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Kitchen Knife Types: What Are the Different Types of Knives?

Are you missing one or two kitchen knife types in your kitchen? Whether you are new to cooking and setting up a house, or are a cooking whiz with a chopping, dicing and slicing problem – what your kitchen maybe lacking is one or more than one of the kitchen knife types. Let us explore the whole shebang of kitchen knife types out there so that you can get the ones you need most, first…

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kitchen knife types

Kitchen Knife Types

So how many kitchen knife types do you need in your kitchen? Frankly, that depends entirely on you. How much cooking do you do, what sort of cooking you do and how good are you with knives… Most of us already have 3-5 kitchen knife types, even if we do not know the names. So let’s explore the essential knives we all need in the kitchen, their names, and their uses.

The Five Must-Have Kitchen Knife Types

Let’s begin with the five must-have kitchen knife types we all need if we want to be efficient in the kitchen. Remember, a sharp knife is a safe knife so make sure you maintain your knives well.


1. The Chef’s Knife

Call it a chef’s knife, or a cook’s knife – the thing is that this is probably the most important knife in the kitchen. It is mostly a broad blade that tapers to a point. This allows the knife to rock back and forth on the chopping board for fast chopping and slicing. Of course, it’s a learned process and knife amateurs cannot match the knife professionals. It does come in different lengths – ranging from about 5 inches to 13 inches. For newbies, shorter knives will grant better control while longer lengths are for better slicing, chopping, and mincing. You can also choose a serrated chef’s knife. Remember to hold and feel a knife before buying – if it feels heavy, it isn’t for you.

What can it do: Frankly, what can’t it do? It can chop, cut, dice, slice, and mince and be used on meats as well as vegetables and fruits. It’s a must have and the first knife you should buy for your kitchen because it can be used to do just about anything.


2. The Kitchen Shears

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Kitchen shears are basically a fancy name for a pair of kitchen-related multi-use scissors. The blades are usually very strong and terrifically sharp but there are thinner and weaker versions of the same available too. The latter comes in handy for nothing more than the snipping of herbs like cilantro, green onions, chilies, and more. The tougher ones can do more things like chopping vegetables and even section boneless meats like chicken and fish. Shears also come with multiple blades sometimes, but these blades are flimsier than usual and again meant for doing the lighter stuff.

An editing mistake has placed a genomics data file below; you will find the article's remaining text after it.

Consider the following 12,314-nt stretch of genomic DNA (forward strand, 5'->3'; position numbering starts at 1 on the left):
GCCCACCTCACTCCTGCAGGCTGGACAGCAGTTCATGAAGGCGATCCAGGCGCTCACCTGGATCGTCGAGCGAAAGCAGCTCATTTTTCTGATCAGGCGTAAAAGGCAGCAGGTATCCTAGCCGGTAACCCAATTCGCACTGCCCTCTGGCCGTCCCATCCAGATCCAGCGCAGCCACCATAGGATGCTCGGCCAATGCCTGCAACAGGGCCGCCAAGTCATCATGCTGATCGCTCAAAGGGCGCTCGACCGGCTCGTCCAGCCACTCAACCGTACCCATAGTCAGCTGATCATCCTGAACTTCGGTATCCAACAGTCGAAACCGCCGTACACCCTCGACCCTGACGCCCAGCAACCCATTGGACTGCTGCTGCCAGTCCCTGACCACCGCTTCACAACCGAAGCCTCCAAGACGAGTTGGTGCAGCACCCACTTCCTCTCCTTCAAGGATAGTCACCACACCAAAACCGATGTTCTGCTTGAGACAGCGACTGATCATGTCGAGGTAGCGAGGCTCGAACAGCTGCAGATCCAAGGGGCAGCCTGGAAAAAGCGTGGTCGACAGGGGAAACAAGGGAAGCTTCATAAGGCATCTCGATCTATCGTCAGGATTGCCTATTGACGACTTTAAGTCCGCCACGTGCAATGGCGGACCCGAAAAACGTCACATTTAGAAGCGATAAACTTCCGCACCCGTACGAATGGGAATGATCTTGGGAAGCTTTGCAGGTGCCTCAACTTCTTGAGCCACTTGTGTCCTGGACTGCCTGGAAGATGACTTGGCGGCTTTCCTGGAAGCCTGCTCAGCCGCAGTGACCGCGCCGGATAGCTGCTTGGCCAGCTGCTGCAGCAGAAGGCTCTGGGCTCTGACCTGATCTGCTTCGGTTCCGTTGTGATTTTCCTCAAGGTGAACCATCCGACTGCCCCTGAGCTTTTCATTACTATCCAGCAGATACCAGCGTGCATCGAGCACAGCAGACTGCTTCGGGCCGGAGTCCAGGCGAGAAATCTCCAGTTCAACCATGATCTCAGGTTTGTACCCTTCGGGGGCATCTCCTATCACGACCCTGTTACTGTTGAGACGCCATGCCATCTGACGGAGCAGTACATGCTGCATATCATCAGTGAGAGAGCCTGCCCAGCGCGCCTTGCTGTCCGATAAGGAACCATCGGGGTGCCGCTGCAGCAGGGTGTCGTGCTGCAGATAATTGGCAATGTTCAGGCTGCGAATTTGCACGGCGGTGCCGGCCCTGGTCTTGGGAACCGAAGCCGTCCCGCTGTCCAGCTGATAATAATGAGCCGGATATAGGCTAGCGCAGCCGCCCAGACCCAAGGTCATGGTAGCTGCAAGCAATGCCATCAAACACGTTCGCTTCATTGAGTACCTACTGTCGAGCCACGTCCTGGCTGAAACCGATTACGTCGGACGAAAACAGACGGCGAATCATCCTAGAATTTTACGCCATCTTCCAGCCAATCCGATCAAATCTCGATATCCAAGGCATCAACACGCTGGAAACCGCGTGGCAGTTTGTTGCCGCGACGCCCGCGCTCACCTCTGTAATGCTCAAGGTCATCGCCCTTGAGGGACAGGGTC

What can it do: Chop, slice, and cut soft and thin vegetables, meats, and herbs.


3. The Utility Knife

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The utility knife, as the name suggests, is perhaps the most utilitarian of all kitchen knife types. In fact, it multitasks so much that you can call it a mini chef’s knife. It’s smaller than most chef’s knives though and is mostly 4-7 inches in length. The utility knife looks like a chef’s knife and has a broad blade that tapers toward a sharp point. Again, it can come in both straight and serrated types and you can get the one that suits your kitchen needs better. Many utility knives also come with scalloped edges for better cutting. Always remember sharp knives can slice more than just the intended target, so always practice kitchen safety tips.

What can it do: Like a chef’s knife, the utility knife can cut, chop, dice and slice vegetables as well soft meats. Think tomatoes, squash, lettuces, cabbages, and sandwich meat.


4. The Cleaver

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We all know what a cleaver is and we’ve all seen it go to work at the butcher shop. It is the bulkiest, the heaviest and the most menacing of knives in the kitchen. Mostly, vegan or vegetarian kitchens can do without the cleaver. Though it can come in handy to chop hard and thick veggies like pumpkins or squashes. Basically, a cleaver works well because it can chop through bones and meat in a clean and swift manner because the blade is sharp and heavy enough. You can also use the flat of the blade to crush things like garlic and ginger better. Remember though, the cleaver is heavy and sharp so use it with lots of care.